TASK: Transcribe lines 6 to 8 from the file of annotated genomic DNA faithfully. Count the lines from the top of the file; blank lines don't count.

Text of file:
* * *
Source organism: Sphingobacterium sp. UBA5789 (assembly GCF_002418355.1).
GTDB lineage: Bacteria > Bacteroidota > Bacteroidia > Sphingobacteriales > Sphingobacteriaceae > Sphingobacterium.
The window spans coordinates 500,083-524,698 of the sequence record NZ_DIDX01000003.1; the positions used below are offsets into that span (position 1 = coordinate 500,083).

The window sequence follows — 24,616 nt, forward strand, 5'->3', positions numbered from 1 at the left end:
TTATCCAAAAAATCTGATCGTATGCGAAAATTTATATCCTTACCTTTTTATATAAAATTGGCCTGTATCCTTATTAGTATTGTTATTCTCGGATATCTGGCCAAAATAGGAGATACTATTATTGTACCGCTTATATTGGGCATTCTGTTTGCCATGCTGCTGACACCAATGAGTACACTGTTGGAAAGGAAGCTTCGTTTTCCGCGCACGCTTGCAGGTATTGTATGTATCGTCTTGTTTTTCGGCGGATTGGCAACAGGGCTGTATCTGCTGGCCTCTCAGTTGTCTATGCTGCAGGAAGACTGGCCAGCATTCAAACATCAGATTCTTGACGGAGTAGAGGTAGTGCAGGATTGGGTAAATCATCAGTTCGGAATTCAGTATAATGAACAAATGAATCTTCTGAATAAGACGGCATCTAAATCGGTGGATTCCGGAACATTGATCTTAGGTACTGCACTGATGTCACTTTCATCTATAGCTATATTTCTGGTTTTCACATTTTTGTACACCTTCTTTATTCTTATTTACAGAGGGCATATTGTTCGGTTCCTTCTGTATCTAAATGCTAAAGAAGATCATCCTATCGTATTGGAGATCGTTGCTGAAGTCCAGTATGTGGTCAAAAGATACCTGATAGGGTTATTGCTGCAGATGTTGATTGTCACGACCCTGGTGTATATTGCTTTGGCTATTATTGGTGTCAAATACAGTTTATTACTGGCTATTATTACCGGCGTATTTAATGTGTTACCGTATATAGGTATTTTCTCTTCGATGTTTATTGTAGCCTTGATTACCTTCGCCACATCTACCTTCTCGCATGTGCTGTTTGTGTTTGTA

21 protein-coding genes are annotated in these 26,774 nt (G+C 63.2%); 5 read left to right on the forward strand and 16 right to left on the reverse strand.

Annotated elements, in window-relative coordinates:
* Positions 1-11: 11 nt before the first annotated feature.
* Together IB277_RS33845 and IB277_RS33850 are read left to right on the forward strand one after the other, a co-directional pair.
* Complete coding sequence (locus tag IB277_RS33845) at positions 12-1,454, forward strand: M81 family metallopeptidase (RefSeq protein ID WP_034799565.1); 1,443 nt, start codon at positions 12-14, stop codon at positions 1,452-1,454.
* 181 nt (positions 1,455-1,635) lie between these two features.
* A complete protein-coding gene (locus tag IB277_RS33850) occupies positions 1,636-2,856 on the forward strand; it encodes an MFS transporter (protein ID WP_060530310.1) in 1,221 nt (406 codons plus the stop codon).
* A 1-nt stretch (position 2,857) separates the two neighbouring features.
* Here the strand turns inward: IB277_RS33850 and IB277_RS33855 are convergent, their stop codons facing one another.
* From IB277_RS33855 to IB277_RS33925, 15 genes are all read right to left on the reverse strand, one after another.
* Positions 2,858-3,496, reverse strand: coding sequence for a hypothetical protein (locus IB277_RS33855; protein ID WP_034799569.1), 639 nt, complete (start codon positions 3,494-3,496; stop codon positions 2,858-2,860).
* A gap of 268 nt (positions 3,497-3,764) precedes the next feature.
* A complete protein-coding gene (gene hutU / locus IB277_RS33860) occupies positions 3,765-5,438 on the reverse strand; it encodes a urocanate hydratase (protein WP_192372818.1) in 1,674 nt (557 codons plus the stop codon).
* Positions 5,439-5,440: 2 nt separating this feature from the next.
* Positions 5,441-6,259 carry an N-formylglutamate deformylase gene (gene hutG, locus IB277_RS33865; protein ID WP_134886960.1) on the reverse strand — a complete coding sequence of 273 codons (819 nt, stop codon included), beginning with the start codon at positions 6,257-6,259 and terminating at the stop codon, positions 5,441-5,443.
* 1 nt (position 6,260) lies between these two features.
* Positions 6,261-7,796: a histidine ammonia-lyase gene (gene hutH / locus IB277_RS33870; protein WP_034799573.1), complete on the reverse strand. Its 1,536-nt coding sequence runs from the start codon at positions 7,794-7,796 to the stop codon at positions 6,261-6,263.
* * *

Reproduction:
21 protein-coding genes are annotated in these 26,774 nt (G+C 63.2%); 5 read left to right on the forward strand and 16 right to left on the reverse strand.

Annotated elements, in window-relative coordinates:
* Positions 1-11: 11 nt before the first annotated feature.